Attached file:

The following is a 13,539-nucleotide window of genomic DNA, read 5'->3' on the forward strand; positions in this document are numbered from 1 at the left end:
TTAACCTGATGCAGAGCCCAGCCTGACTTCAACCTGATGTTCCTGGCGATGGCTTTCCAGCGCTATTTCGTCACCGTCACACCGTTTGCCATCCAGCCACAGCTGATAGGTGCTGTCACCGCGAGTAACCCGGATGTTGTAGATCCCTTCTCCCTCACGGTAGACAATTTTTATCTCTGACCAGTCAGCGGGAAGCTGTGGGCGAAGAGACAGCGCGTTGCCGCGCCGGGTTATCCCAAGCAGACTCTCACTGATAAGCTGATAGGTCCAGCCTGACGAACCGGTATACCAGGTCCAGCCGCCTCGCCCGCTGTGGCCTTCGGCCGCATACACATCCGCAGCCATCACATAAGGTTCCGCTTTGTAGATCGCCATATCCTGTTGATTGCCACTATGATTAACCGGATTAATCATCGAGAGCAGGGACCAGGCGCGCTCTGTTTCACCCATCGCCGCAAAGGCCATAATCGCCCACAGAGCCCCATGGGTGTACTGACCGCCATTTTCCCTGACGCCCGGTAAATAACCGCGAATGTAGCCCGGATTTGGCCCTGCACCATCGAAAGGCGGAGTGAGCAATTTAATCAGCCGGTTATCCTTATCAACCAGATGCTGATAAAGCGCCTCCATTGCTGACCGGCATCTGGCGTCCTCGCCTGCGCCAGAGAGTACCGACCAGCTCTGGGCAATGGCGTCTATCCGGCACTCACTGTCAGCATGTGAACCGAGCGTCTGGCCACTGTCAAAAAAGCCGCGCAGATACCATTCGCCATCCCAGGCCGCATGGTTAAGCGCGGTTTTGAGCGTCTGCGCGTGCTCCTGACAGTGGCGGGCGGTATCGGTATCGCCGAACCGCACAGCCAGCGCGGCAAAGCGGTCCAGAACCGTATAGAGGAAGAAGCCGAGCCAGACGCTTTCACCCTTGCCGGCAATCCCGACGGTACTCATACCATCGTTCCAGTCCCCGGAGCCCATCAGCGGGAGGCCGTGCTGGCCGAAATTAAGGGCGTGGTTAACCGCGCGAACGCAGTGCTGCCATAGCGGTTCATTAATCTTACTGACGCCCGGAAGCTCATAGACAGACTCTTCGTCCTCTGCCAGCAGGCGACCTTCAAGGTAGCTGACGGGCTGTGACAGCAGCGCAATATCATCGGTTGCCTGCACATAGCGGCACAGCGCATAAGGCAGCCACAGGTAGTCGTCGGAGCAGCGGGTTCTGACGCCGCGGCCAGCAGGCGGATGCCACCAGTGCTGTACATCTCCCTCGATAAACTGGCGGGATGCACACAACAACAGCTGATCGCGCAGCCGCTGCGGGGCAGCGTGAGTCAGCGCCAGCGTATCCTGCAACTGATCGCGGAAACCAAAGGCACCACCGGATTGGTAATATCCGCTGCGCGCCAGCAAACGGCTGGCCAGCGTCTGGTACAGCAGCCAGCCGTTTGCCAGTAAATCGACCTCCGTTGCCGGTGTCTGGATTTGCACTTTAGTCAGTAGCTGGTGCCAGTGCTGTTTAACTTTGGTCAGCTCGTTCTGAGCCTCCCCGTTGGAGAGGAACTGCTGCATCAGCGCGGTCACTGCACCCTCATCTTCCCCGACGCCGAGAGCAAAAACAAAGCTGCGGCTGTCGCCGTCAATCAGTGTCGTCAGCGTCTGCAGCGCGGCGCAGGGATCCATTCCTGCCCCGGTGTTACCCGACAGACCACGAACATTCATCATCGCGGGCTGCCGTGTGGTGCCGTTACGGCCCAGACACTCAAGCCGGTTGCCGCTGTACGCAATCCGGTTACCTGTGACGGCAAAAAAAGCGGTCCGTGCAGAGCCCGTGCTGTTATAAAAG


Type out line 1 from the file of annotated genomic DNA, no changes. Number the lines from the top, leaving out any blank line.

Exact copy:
The following is a 13,539-nucleotide window of genomic DNA, read 5'->3' on the forward strand; positions in this document are numbered from 1 at the left end: